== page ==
Top Federal Reserve officials’ predictions that they would have to cut interest rates three times next year sent a bolt of energy through markets last week.

Bond markets celebrated. Stock traders got giddy, judging by how fast the Dow rose Wednesday afternoon.

And doubtless more than a few bankers were relieved at the thought of lower deposit costs while prospective homeowners and developers likely began eagerly awaiting the point at which residential mortgages and construction loans become more affordable.

But no one, especially policymakers in town halls or on Beacon Hill, should think we’re about to get some kind of relief from current market conditions.

First, it’s entirely unclear when these forecasted rate cuts will take place. The headlines you may have read are based on a document nicknamed the “dot plot” that’s released along with the results of each meeting by the Fed’s benchmark interest rate-setting committee. That document contains no additional information beyond the fact that a majority of committee members thought the Fed’s key interest rate would likely be 75 basis points (another way of saying three-quarters of a percentage point) lower by the end of 2024.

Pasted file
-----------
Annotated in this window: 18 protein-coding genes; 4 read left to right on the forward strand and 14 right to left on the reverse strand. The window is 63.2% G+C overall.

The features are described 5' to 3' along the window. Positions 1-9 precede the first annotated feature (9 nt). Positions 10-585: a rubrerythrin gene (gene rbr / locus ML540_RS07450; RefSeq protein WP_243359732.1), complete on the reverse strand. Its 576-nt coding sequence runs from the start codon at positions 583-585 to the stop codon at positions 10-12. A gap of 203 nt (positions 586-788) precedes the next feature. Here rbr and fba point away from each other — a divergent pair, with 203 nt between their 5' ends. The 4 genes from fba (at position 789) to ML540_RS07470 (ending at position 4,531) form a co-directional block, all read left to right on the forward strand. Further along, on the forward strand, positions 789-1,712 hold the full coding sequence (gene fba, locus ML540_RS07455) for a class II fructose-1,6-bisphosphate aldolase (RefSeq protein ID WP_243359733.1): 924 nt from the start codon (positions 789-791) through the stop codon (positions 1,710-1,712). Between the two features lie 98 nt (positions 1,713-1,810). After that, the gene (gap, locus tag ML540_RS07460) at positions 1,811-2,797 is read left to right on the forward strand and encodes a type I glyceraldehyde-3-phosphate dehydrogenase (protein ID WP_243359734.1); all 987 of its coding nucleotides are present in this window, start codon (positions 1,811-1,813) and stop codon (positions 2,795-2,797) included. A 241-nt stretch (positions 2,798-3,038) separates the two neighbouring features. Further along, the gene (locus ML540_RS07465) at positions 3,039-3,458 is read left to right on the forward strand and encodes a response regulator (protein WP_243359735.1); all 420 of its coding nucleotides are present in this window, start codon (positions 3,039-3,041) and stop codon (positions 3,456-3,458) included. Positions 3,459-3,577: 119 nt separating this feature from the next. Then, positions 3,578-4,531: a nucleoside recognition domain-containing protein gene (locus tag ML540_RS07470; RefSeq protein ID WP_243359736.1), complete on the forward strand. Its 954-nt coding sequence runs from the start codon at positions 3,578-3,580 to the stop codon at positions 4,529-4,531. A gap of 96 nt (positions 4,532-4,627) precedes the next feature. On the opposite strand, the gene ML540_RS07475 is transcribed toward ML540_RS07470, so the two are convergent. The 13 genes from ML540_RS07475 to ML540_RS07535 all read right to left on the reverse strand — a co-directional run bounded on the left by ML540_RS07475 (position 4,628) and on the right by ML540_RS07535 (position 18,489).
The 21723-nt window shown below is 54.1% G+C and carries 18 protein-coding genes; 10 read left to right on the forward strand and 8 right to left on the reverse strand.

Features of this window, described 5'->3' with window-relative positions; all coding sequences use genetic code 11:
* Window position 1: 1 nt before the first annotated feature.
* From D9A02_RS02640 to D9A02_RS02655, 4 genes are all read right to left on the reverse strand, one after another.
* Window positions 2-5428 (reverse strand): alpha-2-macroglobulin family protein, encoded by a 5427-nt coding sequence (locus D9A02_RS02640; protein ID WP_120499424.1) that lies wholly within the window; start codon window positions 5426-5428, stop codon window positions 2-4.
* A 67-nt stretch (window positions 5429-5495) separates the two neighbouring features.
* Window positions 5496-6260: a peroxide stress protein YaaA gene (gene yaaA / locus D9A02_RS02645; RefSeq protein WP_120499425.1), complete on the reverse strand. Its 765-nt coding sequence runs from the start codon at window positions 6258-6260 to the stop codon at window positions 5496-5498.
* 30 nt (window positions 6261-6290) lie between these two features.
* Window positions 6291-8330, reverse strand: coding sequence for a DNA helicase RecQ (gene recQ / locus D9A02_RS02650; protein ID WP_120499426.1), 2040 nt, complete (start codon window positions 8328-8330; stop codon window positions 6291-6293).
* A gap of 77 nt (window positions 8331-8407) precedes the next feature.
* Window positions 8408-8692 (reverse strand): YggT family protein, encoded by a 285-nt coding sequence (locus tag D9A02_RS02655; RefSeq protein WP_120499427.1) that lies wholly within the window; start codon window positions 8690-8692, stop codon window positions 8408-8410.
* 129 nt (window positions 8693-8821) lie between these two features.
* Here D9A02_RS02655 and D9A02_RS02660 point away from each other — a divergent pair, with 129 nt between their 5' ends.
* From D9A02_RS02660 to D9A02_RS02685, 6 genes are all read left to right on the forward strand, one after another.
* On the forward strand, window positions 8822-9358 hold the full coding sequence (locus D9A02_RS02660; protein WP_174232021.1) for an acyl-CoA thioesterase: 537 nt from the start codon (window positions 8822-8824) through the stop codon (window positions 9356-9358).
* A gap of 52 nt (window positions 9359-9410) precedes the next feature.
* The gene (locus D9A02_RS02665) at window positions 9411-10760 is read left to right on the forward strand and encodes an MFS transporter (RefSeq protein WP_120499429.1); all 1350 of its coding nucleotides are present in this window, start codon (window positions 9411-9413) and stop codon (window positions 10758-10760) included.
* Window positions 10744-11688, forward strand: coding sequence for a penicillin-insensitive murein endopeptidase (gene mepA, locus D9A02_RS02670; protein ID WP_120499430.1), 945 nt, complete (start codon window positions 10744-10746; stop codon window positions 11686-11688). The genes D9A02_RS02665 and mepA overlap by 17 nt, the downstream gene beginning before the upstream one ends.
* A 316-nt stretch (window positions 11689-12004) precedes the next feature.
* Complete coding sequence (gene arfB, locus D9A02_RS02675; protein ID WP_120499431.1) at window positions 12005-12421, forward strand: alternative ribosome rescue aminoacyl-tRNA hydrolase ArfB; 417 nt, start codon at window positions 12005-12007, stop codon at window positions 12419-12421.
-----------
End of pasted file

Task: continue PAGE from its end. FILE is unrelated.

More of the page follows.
Why does this matter? If the Fed waits until after the spring to begin to cut rates, that’s the better part of a year’s worth of home sales gone by under current, very restrictive interest rates. And knowing how much pent-up demand there is to buy homes, yet how reluctant sellers seem to be to list, there’s plenty of reason to think the Fed will want to slow-walk its rate cuts once we’re past peak buying frenzy.

Likewise, housing developers – the people we’re all relying on to get us out of this housing-cost mess over the long term – will still be saddled with current interest rates as they plan out 2024. A few may be willing to take a flyer on the idea that rate cuts are coming, and move projects forward regardless. But today’s interest rates still make construction loans flat-out too expensive for most projects to take out right now, and that won’t change until the Fed actually cuts rates.

Second, a 75-basis-point-fall in the benchmark Federal Reserve interest rate won’t magically fix the other high costs hobbling multifamily construction right now. Notably, demand for construction services is still quite high, and the construction workforce is still far too low thanks in part to decades of bad education and immigration policies that shrank the industry’s talent pipeline. This gives contractors power to keep charging high prices, and it’s unclear how much that will abate since the region has lots of important infrastructure projects that also need to draw from the same pool of labor.

So don’t give up on efforts to streamline permitting costs with rezoning or pushes to puzzle out incentives and new policies to make building reasonably priced housing pencil. We’re far from out of the woods.

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Don’t Celebrate Fed Rate Cuts Yet

by Banker & Tradesman time to read: 2 min